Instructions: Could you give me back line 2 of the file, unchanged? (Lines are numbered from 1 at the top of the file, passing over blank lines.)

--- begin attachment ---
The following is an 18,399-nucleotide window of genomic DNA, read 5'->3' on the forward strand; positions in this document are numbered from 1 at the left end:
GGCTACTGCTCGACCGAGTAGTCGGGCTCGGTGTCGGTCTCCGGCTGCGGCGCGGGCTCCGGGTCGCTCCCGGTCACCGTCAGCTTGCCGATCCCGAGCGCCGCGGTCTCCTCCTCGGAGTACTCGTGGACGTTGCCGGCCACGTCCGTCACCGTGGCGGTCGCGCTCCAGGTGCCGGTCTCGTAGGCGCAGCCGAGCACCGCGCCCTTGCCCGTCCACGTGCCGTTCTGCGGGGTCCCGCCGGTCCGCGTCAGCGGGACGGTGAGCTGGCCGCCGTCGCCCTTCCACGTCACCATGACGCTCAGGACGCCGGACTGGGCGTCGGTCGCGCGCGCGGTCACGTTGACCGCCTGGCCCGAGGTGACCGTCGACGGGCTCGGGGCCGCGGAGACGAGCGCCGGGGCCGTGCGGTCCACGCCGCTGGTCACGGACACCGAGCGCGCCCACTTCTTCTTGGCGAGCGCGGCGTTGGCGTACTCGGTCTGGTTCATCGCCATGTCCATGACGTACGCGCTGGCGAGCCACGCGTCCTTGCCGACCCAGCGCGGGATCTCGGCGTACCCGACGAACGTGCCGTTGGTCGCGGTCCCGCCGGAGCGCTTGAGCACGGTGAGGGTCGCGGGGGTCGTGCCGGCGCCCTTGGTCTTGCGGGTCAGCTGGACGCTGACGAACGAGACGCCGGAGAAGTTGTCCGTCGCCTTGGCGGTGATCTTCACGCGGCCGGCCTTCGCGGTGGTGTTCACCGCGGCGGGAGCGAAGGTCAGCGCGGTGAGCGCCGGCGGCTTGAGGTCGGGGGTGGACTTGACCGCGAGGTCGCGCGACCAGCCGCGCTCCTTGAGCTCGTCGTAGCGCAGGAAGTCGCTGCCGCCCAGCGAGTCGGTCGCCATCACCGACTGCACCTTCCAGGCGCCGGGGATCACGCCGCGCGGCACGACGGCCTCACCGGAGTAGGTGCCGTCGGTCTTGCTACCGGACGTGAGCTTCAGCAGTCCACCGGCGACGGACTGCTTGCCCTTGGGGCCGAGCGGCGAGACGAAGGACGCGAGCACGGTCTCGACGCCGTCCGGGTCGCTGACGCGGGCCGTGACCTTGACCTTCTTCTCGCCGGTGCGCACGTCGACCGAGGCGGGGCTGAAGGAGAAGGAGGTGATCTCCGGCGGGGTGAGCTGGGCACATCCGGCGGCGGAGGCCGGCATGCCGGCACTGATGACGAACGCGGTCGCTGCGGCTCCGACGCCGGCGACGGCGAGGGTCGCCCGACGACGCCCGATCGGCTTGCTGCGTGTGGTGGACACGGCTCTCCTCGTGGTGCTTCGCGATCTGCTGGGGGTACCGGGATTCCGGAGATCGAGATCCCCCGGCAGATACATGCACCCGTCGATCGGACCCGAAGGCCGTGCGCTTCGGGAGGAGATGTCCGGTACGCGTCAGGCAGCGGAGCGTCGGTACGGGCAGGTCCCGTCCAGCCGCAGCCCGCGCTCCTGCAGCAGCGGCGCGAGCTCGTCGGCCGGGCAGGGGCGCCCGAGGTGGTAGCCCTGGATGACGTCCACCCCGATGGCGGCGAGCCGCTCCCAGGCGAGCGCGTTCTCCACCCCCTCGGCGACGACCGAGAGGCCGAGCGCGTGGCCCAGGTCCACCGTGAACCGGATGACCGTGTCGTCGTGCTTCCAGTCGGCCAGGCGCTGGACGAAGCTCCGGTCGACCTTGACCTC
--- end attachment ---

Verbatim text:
GGCTACTGCTCGACCGAGTAGTCGGGCTCGGTGTCGGTCTCCGGCTGCGGCGCGGGCTCCGGGTCGCTCCCGGTCACCGTCAGCTTGCCGATCCCGAGCGCCGCGGTCTCCTCCTCGGAGTACTCGTGGACGTTGCCGGCCACGTCCGTCACCGTGGCGGTCGCGCTCCAGGTGCCGGTCTCGTAGGCGCAGCCGAGCACCGCGCCCTTGCCCGTCCACGTGCCGTTCTGCGGGGTCCCGCCGGTCCGCGTCAGCGGGACGGTGAGCTGGCCGCCGTCGCCCTTCCACGTCACCATGACGCTCAGGACGCCGGACTGGGCGTCGGTCGCGCGCGCGGTCACGTTGACCGCCTGGCCCGAGGTGACCGTCGACGGGCTCGGGGCCGCGGAGACGAGCGCCGGGGCCGTGCGGTCCACGCCGCTGGTCACGGACACCGAGCGCGCCCACTTCTTCTTGGCGAGCGCGGCGTTGGCGTACTCGGTCTGGTTCATCGCCATGTCCATGACGTACGCGCTGGCGAGCCACGCGTCCTTGCCGACCCAGCGCGGGATCTCGGCGTACCCGACGAACGTGCCGTTGGTCGCGGTCCCGCCGGAGCGCTTGAGCACGGTGAGGGTCGCGGGGGTCGTGCCGGCGCCCTTGGTCTTGCGGGTCAGCTGGACGCTGACGAACGAGACGCCGGAGAAGTTGTCCGTCGCCTTGGCGGTGATCTTCACGCGGCCGGCCTTCGCGGTGGTGTTCACCGCGGCGGGAGCGAAGGTCAGCGCGGTGAGCGCCGGCGGCTTGAGGTCGGGGGTGGACTTGACCGCGAGGTCGCGCGACCAGCCGCGCTCCTTGAGCTCGTCGTAGCGCAGGAAGTCGCTGCCGCCCAGCGAGTCGGTCGCCATCACCGACTGCACCTTCCAGGCGCCGGGGATCACGCCGCGCGGCACGACGGCCTCACCGGAGTAGGTGCCGTCGGTCTTGCTACCGGACGTGAGCTTCAGCAGTCCACCGGCGACGGACTGCTTGCCCTTGGGGCCGAGCGGCGAGACGAAGGACGCGAGCACGGTCTCGACGCCGTCCGGGTCGCTGACGCGGGCCGTGACCTTGACCTTCTTCTCGCCGGTGCGCACGTCGACCGAGGCGGGGCTGAAGGAGAAGGAGGTGATCTCCGGCGGGGTGAGCTGGGCACATCCGGCGGCGGAGGCCGGCATGCCGGCACTGATGACGAACGCGGTCGCTGCGGCTCCGACGCCGGCGACGGCGAGGGTCGCCCGACGACGCCCGATCGGCTTGCTGCGTGTGGTGGACACGGCTCTCCTCGTGGTGCTTCGCGATCTGCTGGGGGTACCGGGATTCCGGAGATCGAGATCCCCCGGCAGATACATGCACCCGTCGATCGGACCCGAAGGCCGTGCGCTTCGGGAGGAGATGTCCGGTACGCGTCAGGCAGCGGAGCGTCGGTACGGGCAGGTCCCGTCCAGCCGCAGCCCGCGCTCCTGCAGCAGCGGCGCGAGCTCGTCGGCCGGGCAGGGGCGCCCGAGGTGGTAGCCCTGGATGACGTCCACCCCGATGGCGGCGAGCCGCTCCCAGGCGAGCGCGTTCTCCACCCCCTCGGCGACGACCGAGAGGCCGAGCGCGTGGCCCAGGTCCACCGTGAACCGGATGACCGTGTCGTCGTGCTTCCAGTCGGCCAGGCGCTGGACGAAGCTCCGGTCGACCTTGACCTC